Ten days later, at the feast of Pentecost, the Holy Spirit descended upon the disciples in Jerusalem, and the Church was born. The disciples were no longer in hiding. They were openly preaching, and willingly risked death to complete their assignment, the Great Commission. They had been transformed instantly from a terrified group of very confused men to bold, fearless apostles, whose thoughts were supernaturally clear, to the extent that their enemies were amazed that uneducated men could have such insight and wisdom. Apart from their being absolutely convinced, as eyewitnesses, that their Master was alive forever, and, of course apart from the indwelling Holy Spirit, the transformation simply could not have happened.

How Important Is the Resurrection to Us?

Paul makes this one absolutely clear for us in 1st Corinthians 15:13-19

13But if there be no resurrection of the dead, then is Christ not risen: 14And if Christ be not risen, then is our preaching vain, and your faith is also vain. 15Yea, and we are found false witnesses of God; because we have testified of God that he raised up Christ: whom he raised not up, if so be that the dead rise not. 16For if the dead rise not, then is not Christ raised: 17And if Christ be not raised, your faith is vain; ye are yet in your sins. 18Then they also which are fallen asleep in Christ are perished. 19If in this life only we have hope in Christ, we are of all men most miserable.”

To summarize: If Jesus is not risen from the dead, then,

  1. All Christian preaching is futile and wrong.
  2. All Christian witnesses are found to be false
  3. All Christian faith is misplaced and hopelessly wrong.
  4. All of us are still condemned in our sins
  5. All the millions who have died in faith, trusting in Jesus as the Christ, are utterly lost.

Paul concludes that, if in this life only we have hope in Christ (and not in an eternally living Messiah), then we are of all humans most pitiable…most wretchedly misled, and most miserably lost. And all of that is completely true IF Jesus is not risen from the Dead.

But we have the authority of God’s Word, as well as the historical testimony of transformed lives, and that of all those who have joyfully faced death, knowing their resurrected Lord. We are witnesses of that fact, as well, because He has also changed our lives. With the prophet Job, we can confidently say, “I know that My Redeemer Lives!”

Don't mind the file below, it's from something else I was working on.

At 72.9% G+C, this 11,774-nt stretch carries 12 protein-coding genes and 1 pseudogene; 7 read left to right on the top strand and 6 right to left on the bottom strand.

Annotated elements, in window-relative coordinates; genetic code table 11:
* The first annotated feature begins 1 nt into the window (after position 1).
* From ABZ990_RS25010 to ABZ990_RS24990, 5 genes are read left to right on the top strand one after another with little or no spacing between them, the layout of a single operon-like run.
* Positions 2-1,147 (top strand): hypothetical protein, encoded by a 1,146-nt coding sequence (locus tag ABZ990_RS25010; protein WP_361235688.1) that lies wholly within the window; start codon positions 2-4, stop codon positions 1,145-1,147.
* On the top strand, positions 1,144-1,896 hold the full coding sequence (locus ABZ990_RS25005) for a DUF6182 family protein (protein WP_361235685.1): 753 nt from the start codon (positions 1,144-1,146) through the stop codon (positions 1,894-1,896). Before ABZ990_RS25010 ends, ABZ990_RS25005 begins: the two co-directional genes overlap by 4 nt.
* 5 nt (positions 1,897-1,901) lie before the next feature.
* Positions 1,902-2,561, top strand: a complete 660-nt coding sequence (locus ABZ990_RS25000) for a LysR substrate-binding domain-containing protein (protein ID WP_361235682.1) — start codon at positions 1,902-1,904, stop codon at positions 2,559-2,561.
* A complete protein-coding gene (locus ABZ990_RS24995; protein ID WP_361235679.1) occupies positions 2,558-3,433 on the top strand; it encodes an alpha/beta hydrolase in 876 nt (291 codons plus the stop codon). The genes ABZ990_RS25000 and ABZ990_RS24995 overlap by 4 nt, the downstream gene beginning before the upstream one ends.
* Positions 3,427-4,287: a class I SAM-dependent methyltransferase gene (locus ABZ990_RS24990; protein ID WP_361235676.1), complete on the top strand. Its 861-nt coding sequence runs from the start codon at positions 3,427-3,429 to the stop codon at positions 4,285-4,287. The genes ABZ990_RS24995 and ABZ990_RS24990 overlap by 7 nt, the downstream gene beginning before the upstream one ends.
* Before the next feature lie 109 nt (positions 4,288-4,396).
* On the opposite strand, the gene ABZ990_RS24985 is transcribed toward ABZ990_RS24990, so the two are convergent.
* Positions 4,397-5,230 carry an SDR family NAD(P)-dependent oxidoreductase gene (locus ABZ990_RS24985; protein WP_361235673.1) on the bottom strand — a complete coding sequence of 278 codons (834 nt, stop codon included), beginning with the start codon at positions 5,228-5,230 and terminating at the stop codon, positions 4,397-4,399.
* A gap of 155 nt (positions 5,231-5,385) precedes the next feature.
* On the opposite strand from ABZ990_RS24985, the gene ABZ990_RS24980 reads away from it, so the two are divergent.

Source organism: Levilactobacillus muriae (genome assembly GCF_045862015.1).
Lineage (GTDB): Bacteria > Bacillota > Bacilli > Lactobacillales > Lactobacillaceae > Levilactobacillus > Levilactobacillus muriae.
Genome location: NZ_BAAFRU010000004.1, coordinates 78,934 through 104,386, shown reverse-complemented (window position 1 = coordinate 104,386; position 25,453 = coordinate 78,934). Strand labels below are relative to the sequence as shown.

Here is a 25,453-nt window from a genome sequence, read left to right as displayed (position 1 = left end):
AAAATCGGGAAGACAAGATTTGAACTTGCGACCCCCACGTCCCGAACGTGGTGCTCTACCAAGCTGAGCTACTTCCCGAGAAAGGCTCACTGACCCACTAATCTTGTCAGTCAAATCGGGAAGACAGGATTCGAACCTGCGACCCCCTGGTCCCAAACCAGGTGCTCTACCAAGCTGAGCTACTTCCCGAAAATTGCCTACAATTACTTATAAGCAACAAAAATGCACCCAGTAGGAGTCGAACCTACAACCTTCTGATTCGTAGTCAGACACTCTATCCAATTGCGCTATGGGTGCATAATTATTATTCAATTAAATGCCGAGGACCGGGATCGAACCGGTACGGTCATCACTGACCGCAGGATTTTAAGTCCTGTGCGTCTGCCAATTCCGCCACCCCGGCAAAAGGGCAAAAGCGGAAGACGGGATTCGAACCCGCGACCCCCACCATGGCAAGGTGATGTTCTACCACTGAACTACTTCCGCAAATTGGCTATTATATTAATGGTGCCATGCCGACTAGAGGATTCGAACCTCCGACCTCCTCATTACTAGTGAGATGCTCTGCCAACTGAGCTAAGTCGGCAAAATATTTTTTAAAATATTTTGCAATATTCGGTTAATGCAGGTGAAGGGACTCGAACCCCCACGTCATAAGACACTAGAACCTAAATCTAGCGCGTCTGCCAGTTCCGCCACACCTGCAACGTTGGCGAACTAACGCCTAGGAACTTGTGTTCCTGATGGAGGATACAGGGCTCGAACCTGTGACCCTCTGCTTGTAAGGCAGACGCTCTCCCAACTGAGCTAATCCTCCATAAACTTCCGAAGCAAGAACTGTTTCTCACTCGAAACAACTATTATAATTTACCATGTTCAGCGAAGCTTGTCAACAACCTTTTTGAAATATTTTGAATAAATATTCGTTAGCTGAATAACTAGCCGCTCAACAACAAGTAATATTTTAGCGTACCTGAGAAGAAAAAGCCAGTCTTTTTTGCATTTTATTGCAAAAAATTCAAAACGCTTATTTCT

Those who believe in Him are simply embracing the reality that God has provided one way by which we can have eternal life with Him.

Jesus said, (John 5:24) “He that hears my words and believes on Him who sent me has everlasting life, and shall not come into condemnation, but has passed from Death unto Life.” We believe His promise, and are secure in Him.

Because…the truth is:

He Is Risen!


What Do We Know About Death?

What Do We Know About Death?

© C. O. Bishop 10/13/15 THCF 10/18/15

Romans 5:12.
Wherefore, as by one man sin entered into the world, and death by sin; and so death passed upon all men, for that all have sinned:

Introduction:

We have already seen our old condition and our old position as lost sinners, separated from God; and we have seen how God saved us. We already have seen that we were once enemies of God by nature: But how did we get that way? How did the world get to be such a mess?

We can see the beauty of the creation in the world around us, but there is a cruel reality hidden in all that beauty: virtually every living thing depends on the death of some other living thing, in order to survive. In fact, with the exception of green plants, which are capable of photosynthesis, thus making food from sunlight and water and mineral nutrients, all living things are utterly dependent upon the death of others to survive; in fact, even those green plants grow better with some dead things under their roots. And there are even carnivorous plants, which, though they can carry out photosynthesis, still consume insects as part of their diet.

Death is simply a stark reality for every living thing. Everything dies. We try to avoid death as long as possible, clinging to life, calling it self-preservation: in fact, every living thing strives for self-preservation, some more vitally than others. There are some plants, which, if cut off, both the root and the upper plant will die—neither can survive without the other, and neither can regenerate the lost part. Others may spring up from the roots, but the upper part, once severed, will die. Still others will aggressively seek to create roots, if they can reach the ground.

Years ago, I was given some willow logs, with which to make violin blocks and linings. A large limb had fallen during a storm, and the homeowners were happy to have me take it away. I didn’t have time to process it immediately, so I cut it into sections a few feet long, and tossed it on the ground, near my shop, expecting to get back to it soon. This was not a pile of green twigs; it was heavy sections of log, perhaps 10-12” in diameter, with rough, thick bark. But a few weeks later I noticed that it looked as though grass was growing all over those logs, so I went to see what it was. Every square inch of the upper half of each log, exposed to air and sun, had sprouted tiny willow leaves, processing sunlight and water. And when I turned the log sections over, the whole underside of each was covered with white roots, reaching for the soil. That is real vitality! The plant was doing its best to survive the twin catastrophes of the storm and my chainsaw.